Safari guide, Onesmus Irungu, photographed an unusual scene on a morning out in Kenya’s Maasai Mara National Reserve: a spotted hyena getting chased off its kill by a mother cheetah and her three cubs.
These three snapshots maybe the first time that such behavior has ever been caught on camera, and they upend stubborn misconceptions about Africa’s carnivores.
The hyena is often unfairly branded as nature’s cackling thieves and scavengers, but hyenas are actually very capable predators. Research suggests they kill up to 95% of the food they eat, and in this particular case, he had managed to take down a topi, one of Africa’s speediest antelopes.
Then, a female cheetah approached the carcass with her three 15-month-old cubs in tow. Outnumbered, the hyena had no choice but to abandon the topi, and the feline family ate for two hours.
Seeing the cheetah, famous for the high-speed chase, take the hyena’s food instead is surprising. ”Cheetahs have been seen stealing kills from other cheetahs, but to my knowledge there are no published reports of cheetahs actively stealing from any other predators,” says Femke Broekhuis, who, along with Irungu, described the event in a recent paper in the African Journal of Ecology.
When it comes to carcass theft, it’s usually the cheetahs who lose out. Their smaller size and mostly solitary habits make them vulnerable, and in some parts of Africa, more than 12% of their kills are commandeered by larger rival carnivores.
Such thieving tactics have earned lions and spotted hyenas a share of the blame for the serious decline in cheetah numbers, yet sightings like Irungu’s add to other evidence that these lithe spotted cats can cope with losing the occasional meal, and are flexible enough to adapt their behavior in order to survive. Scavenging, it turns out, might be one way they get by. Appropriating an unguarded carcass is one thing, but stealing it from a larger predator is a risky move, and it’s possible this cheetah mother took her chances because she had three extra mouths to feed.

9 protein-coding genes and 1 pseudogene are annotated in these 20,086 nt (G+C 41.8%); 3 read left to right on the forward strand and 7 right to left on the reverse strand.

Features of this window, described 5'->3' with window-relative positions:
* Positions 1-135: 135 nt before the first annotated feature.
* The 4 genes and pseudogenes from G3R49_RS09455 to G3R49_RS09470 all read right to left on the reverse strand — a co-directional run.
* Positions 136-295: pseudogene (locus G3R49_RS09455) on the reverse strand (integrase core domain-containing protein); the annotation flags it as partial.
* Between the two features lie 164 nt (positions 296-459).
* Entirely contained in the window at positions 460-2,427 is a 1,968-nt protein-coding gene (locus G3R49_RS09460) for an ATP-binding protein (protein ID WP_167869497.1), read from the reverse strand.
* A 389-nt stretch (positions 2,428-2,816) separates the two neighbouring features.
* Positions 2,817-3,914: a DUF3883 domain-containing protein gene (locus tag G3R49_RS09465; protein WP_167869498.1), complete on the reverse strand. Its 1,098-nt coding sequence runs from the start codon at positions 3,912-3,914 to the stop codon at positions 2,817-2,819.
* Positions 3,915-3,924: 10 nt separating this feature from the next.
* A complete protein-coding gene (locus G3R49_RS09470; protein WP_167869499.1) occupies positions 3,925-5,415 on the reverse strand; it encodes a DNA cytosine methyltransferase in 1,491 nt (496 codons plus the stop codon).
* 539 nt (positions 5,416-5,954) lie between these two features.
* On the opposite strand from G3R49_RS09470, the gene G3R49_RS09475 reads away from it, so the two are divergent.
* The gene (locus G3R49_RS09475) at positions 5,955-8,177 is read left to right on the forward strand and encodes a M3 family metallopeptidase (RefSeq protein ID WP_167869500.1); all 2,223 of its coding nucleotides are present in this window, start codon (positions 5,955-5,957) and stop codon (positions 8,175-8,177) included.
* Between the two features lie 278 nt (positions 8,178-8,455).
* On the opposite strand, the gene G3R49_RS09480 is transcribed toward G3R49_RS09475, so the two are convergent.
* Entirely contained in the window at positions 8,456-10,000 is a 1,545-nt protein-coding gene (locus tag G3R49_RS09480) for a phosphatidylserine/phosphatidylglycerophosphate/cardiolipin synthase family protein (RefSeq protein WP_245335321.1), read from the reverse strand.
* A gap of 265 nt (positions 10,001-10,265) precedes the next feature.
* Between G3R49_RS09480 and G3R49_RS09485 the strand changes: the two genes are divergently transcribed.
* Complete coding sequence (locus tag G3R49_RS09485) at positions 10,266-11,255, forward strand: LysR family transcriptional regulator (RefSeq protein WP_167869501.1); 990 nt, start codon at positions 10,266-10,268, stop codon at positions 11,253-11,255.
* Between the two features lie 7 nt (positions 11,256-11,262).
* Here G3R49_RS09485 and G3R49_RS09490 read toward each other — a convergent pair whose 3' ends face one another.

For Broekhuis, who is the director of the Mara Cheetah Project in Nairobi, Kenya, the behavior helps us to see the predators in a different light. “Cheetahs are always portrayed as being very vulnerable, but the sighting of cheetah taking a kill from a hyena not only shows that they will scavenge, but also that they can confront other predators to obtain resources,” she says.
It also helps researchers tease out the real threats facing these cats, most of which can be linked to human activity: from habitat loss and disappearing prey to the illegal pet trade. ”Both lions and spotted hyenas are known to kill cheetahs and to steal their kills, but these three species have always coexisted and these interactions are all part of a natural system,” adds Broekhuis.
This might be the first time that a carcass-stealing cheetah has been caught on camera, but the team behind the Mara Cheetah Project hopes future observations will tell them whether it was more than just a fluke. The long-term project sees researchers tracking cats out in the field each day and recording their behavior.
“We currently have approximately 75 different cheetahs in our database, which allows us to follow individuals over time, so it is possible that we might observe this behavior again at some point,” Broekhuis says.
Happy Caturday =^_^=